September 13, 2010 New York
Four seasons in, Mohapatra has established a few signatures: beaded embellishment; a delicate hand-pleated bustline, from which fabric falls in a goddess drape; and a palimpsest effect, in which dresses reveal various layers of color and material and silhouette. The latter was seen most glamorously in a column gown of blue covered in clouds of black tulle—red carpet stylists, take note. In terms of the embellishment, Mohapatra created embroideries that looked like rope and sewed Indian cup sequins to mimic chain. His more minimal innovations came off better, notably the laser cutting applied to many garments, most winningly a plum-colored organza cocktail frock.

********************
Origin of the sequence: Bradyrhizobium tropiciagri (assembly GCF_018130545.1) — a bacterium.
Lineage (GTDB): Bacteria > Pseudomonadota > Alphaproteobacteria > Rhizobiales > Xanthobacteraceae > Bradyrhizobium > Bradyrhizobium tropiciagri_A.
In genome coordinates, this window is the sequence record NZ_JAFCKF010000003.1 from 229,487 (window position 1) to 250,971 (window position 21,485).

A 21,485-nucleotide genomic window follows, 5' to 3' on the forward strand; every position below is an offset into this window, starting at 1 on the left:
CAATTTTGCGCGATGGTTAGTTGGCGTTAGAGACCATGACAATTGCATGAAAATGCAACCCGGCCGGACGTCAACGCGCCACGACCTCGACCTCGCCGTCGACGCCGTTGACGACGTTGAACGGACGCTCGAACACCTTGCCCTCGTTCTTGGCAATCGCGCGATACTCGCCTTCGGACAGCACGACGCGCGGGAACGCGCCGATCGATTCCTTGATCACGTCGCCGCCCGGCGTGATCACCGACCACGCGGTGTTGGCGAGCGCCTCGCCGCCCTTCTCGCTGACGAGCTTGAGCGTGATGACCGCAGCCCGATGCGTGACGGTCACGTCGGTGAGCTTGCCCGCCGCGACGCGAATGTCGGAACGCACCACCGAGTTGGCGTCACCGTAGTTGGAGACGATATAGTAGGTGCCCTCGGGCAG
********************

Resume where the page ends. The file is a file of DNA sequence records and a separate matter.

The collection wasn't entirely day-less. Mohapatra said he believes his customer is looking for day-to-night pieces, like his "date dress" of heavy print silk, nipped at the waist by elastic. There were smart separates in a glazed linen and versatile silk blouses in a half-sheer stripe. The designer also included a few truly practical items, like a cotton-twill safari jacket that would work great for the office. Mohapatra seems to be hungry to design more clothes like that: He cited the era of early feminism as an inspiration, and the strength, elegance, and verve of Faye Dunaway in the film The Thomas Crown Affair as a reference. Intriguing directions, both. In a way, it's too bad that he has such a talent for making girls look pretty.